New inquest to shine light on MI6 spy death

Jon Clements

Former Crime Correspondent

Gareth Williams was found inside a locked waterproof red bag in his M16-owned apartment in cental London Credit: Metropolitan Police

It's the stuff of Sherlock Holmes...

A spy found dead in a bag he couldn't have locked himself into, in a flat with no evidence that anybody else had been inside.

Establishing what happened to Gareth Williams is now the task of Westminster Coroner Dr Fiona Wilcox who will next month hold an inquest.

Today's review of evidence to be examined revealed several new and surprising facts; from a DNA blunder which has sidetracked the investigation for eighteen months to the dramatic claim by Mr Williams' family that other spies were involved in his death and possibly a cover up.

Of course none of this makes it any more likely we will get to the bottom of what happened in August 2010 at the MI6-owned apartments in central London.

Evidence outlined today makes plain what lies at the heart of the problem.

Mr Williams was found inside a waterproof red bag which he could not locked from the inside.

Two experts will attest to this next month and Dr Wilcox is so keen to establish this as fact she even suggested a demonstration before the court.

That means someone else must have been there when Mr Williams got into, or "was placed" as his family's lawyers said, the bag.

Yet police have found no fingerprints or DNA inside the flat belonging to anyone else and the are no signs the door to his rooms bad been tampered with.

This has given the Williams family the impression that, in their words:

The unknown third party was a member of a some agency specialising in the dark arts of the secret services or the evidence was removed post mortem.

I understand there is not yet a specific allegation that Mr Williams was killed by another spy, just that they were present when he died, though that remains to his family a possibility.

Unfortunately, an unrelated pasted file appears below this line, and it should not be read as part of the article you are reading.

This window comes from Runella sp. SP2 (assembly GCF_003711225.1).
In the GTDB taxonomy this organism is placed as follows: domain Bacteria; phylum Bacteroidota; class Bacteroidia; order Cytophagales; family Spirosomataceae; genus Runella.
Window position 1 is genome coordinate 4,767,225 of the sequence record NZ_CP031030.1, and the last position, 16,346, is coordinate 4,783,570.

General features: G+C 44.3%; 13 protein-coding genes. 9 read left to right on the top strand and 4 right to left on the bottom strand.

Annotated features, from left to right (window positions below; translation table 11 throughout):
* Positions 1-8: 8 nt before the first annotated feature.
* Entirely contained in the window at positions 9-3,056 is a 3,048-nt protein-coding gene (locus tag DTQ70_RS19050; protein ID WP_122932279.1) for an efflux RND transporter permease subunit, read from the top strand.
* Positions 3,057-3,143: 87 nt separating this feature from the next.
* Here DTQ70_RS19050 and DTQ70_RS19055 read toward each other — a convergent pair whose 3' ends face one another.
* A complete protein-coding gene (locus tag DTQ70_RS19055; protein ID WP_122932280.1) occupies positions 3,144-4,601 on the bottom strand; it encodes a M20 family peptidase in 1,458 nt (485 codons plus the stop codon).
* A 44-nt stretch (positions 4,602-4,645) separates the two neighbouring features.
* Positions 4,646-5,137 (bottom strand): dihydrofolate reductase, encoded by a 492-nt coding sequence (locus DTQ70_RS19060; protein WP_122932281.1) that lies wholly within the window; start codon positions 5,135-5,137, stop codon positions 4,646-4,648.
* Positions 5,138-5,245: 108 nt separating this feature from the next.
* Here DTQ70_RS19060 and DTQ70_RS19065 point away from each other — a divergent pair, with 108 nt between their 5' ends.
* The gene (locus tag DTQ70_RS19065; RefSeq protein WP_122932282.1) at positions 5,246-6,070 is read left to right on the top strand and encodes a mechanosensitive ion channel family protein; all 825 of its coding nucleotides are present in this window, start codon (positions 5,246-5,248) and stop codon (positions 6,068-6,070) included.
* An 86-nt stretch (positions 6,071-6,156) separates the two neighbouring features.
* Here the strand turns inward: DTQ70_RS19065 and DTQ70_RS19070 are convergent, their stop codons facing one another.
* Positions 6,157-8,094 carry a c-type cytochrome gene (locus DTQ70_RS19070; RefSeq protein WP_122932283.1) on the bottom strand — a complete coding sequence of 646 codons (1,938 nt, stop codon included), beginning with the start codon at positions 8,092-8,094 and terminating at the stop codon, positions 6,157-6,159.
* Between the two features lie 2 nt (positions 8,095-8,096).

Other revelations included a DNA blunder which the coroner warned could have implications beyond this case.

Private firm LGC Forensics told police early in their inquiry they had found a mixed profile on Mr Williams' hand.

But earlier his month it emerged the profile was actually that of a scientist who went to the scene.

This should have been picked up at the lab but apparently two numbers in digital code for that profile were entered the wrong way round generating a false "suspect" profile.

LGC today apologised to Mr Williams' family who had hoped the DNA would lead them to whoever was with their son when he died.

It turns out there have been other red herrings along the way.

More than a year ago police appealed for a couple who had buzzed on Williams' door from the street asking for a man called "Pier Paolo" to come forward.

They now have and it seems Mr Paolo lived next door all along and his friends had simply gone to the wrong house.

Around thirty people will be called to give evidence including Mr Williams' sister and three of his colleagues from GCHQ, who will give evidence anonymously to protect themselves and national security.

Quite what light they are able to shed on the mysterious death of this brilliant yet private man remains to be seen.

CCTV footage of Gareth Williams released by police after his body was discovered. Credit: Met Police